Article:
In England people fret over evidence that five and six-year-olds are getting inadequate phonics teaching, (see TES, November 15). And yet Finnish children - whose literacy levels at 13 have yet again beaten every other country in the latest Organisation for Economic Co-operation and Development international study - start formal schooling at age seven.
"We are going badly wrong by putting our children in school at four," says Anne Beer, a teaching assistant at Dunbury first school in Dorset.
Ms Beer has just returned from a Winston Churchill travelling fellowship to Finland, New Zealand and Australia to study pre-schooling in rural areas. She is concerned about the system we put young children through, and believes that other countries invest more and work more from the starting point of the child. At a pre-school near Hastings, New Zealand, she found children spending a week on a construction project, without anyone demanding an outcome. "Rather than 'you should be learning this', there is a two-way street between the child and the adults. They value and listen to the child and their contribution," she says.
There are many differences between England and Finland - Finnish is one of the most phonically regular languages in the world. Nevertheless, there is much to think about.
Finnish mothers get two years maternity leave, which must surely help develop the language awareness which reception teachers here find increasingly lacking in children entering school. The Finns are also committed to learning through play and music. Seven-year-olds spend an hour each morning and afternoon playing at school. All early-years teachers learn either the guitar or the piano, Ms Beer watched a pre-school class where children bounced balls to music, and another where they bent pipecleaners to music, finally forming the letter S, learned kinesthetically. Ms Beer also points to New Zealand research showing that if children's gross motor skills have not developed before they start using the fine motor skills needed in writing, it can be harmful.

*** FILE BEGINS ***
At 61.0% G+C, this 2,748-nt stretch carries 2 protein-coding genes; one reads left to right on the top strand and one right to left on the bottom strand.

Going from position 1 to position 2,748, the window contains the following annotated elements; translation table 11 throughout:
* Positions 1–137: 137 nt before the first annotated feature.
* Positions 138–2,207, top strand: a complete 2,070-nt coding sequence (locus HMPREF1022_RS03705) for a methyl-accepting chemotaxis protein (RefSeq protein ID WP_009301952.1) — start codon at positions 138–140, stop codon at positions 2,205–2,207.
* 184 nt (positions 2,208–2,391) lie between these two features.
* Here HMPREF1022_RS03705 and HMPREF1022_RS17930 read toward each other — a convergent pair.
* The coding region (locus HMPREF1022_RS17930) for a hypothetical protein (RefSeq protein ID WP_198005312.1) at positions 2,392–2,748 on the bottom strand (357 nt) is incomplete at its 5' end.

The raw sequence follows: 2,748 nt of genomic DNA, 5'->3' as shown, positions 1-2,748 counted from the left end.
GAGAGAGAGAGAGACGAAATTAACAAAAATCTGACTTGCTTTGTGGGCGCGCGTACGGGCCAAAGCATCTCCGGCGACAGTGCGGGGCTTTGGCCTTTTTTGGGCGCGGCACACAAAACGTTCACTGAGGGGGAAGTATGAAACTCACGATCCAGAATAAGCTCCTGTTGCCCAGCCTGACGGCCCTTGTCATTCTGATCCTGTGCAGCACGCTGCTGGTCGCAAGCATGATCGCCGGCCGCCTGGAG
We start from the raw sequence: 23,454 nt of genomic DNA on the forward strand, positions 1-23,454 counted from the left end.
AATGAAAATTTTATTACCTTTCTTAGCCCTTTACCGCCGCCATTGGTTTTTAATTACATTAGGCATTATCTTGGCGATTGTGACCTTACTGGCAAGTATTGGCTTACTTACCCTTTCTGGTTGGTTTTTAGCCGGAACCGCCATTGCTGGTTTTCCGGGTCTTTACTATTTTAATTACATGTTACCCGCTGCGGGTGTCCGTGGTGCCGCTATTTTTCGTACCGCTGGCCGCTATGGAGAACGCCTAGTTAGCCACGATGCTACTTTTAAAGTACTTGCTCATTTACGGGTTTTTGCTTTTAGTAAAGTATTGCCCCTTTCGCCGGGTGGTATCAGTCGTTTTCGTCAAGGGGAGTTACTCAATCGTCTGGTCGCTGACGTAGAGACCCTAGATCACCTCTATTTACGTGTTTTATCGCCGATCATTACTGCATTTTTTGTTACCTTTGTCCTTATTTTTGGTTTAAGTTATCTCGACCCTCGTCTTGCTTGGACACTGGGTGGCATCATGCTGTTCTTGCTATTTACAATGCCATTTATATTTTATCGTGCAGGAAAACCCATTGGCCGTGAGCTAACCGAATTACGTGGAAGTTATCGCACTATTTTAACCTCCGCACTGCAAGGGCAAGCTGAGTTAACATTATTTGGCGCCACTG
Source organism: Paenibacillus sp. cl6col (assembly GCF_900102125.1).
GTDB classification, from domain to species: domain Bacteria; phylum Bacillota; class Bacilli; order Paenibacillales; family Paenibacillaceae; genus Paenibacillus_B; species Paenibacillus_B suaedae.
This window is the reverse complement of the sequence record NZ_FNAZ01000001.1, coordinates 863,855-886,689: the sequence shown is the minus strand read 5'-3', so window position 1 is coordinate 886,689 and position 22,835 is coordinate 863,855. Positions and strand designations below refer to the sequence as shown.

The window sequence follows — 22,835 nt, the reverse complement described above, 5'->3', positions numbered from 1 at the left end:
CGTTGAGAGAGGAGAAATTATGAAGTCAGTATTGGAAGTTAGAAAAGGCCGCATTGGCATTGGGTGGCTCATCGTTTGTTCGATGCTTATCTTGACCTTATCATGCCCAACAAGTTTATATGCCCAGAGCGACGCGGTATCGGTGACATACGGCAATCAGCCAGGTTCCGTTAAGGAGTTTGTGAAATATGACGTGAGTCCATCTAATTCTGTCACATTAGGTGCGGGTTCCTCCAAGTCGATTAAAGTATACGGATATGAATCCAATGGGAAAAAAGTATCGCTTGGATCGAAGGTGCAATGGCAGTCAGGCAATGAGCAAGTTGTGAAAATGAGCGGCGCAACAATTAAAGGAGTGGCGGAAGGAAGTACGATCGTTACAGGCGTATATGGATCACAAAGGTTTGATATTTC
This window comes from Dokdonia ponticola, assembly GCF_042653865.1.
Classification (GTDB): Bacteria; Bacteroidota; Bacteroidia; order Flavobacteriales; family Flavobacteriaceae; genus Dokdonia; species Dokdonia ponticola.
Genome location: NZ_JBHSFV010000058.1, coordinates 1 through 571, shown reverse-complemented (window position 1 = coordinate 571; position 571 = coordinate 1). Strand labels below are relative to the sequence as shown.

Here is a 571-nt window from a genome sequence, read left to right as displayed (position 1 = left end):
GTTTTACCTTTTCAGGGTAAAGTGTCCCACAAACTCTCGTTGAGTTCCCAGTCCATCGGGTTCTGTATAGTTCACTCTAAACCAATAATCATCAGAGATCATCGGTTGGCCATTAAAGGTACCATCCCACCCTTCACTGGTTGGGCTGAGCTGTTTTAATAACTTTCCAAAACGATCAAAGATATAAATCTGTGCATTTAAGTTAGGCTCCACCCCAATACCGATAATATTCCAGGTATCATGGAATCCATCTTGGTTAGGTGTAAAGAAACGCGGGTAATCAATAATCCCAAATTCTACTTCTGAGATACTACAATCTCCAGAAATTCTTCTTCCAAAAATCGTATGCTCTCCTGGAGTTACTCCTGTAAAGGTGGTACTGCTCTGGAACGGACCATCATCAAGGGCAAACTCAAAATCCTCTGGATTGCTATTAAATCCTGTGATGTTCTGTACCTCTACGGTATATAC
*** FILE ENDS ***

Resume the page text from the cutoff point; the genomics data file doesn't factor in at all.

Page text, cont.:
"I fear that we are going to have long-term problems with our children", she says. "Once they switch off at 11 or 12 we're not going to switch them on again. We have an education system that suits the policy-makers. We need to listen to our children more".
Research, 28 Information on the travelling fellowships from www.wcmt.org.uk